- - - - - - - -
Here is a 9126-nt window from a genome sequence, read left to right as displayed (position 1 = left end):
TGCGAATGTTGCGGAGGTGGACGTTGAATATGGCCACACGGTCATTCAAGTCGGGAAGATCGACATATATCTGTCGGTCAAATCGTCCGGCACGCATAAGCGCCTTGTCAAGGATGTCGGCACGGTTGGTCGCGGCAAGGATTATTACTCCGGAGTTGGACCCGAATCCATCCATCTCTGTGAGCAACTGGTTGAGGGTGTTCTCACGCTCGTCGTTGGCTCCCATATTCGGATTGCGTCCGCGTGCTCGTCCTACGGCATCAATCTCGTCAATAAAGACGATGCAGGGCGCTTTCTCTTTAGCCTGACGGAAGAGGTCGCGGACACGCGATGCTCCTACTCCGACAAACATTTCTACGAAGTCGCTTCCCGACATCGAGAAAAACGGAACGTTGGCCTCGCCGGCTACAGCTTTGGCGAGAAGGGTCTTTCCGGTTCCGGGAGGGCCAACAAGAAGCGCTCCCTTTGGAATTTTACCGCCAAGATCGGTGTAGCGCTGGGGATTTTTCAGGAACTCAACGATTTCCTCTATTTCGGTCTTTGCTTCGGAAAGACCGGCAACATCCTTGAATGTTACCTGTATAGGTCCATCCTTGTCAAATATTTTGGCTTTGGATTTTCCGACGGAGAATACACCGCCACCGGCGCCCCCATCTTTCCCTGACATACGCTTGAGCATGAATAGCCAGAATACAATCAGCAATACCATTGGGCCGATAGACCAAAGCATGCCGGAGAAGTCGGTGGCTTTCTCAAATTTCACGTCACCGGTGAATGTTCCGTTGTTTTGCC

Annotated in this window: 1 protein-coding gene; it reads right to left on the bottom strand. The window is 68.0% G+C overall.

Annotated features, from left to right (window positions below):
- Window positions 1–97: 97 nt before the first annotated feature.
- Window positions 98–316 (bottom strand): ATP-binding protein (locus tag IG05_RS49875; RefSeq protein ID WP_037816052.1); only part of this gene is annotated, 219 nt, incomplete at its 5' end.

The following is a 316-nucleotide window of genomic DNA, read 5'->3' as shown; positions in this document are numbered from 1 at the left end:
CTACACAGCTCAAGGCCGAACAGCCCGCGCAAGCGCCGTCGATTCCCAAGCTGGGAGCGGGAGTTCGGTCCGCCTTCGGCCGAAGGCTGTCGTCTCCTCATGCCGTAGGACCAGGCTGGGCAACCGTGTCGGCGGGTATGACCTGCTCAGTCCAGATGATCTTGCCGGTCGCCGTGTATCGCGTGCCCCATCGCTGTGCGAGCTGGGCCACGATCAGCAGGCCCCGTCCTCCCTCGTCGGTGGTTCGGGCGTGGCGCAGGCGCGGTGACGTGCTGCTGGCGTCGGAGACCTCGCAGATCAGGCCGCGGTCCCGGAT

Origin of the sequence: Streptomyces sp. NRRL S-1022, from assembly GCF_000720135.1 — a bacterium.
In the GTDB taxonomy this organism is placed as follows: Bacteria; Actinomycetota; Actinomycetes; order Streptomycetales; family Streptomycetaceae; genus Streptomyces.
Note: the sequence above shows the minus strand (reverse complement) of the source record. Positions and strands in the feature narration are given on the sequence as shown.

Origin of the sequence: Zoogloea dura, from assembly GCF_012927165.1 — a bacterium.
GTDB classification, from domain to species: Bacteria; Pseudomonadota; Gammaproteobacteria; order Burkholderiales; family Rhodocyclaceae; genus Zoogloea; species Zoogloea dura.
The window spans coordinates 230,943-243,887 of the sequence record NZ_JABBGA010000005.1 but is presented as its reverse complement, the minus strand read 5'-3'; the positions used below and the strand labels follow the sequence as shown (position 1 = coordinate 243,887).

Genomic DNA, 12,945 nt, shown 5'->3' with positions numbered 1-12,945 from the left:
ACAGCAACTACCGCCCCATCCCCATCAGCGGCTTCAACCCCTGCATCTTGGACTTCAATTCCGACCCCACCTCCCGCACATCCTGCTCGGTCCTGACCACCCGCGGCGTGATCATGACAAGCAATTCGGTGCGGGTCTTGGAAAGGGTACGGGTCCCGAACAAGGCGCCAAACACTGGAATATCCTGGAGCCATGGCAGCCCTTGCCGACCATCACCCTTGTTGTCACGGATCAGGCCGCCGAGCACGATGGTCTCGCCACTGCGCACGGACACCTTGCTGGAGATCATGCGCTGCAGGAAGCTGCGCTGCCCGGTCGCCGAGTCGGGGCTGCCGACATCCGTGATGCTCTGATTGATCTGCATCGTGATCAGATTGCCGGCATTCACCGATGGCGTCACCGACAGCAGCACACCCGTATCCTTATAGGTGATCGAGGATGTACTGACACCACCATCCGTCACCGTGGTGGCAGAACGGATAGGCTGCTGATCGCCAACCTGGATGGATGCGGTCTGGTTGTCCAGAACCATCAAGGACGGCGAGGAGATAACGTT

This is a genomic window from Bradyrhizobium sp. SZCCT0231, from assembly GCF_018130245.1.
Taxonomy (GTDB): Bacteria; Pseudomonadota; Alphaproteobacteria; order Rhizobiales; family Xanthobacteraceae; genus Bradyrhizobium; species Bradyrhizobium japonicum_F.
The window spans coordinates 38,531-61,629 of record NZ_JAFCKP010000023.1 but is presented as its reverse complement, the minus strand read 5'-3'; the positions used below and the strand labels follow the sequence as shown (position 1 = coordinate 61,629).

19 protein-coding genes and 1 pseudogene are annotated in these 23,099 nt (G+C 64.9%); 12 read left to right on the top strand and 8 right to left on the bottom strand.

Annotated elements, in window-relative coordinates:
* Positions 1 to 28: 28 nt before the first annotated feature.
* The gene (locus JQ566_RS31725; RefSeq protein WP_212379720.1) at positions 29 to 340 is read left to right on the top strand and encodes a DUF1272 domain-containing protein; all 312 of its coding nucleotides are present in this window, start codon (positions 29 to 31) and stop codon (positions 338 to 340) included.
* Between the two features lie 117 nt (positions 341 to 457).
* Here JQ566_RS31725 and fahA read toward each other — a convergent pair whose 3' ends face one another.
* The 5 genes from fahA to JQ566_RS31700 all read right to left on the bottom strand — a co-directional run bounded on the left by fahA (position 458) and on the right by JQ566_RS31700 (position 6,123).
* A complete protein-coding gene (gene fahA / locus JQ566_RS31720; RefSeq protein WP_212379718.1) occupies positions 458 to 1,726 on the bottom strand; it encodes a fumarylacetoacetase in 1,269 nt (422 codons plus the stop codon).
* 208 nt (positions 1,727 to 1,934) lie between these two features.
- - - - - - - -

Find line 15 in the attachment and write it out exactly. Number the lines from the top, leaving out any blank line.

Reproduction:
Genomic DNA, 12,945 nt, shown 5'->3' with positions numbered 1-12,945 from the left: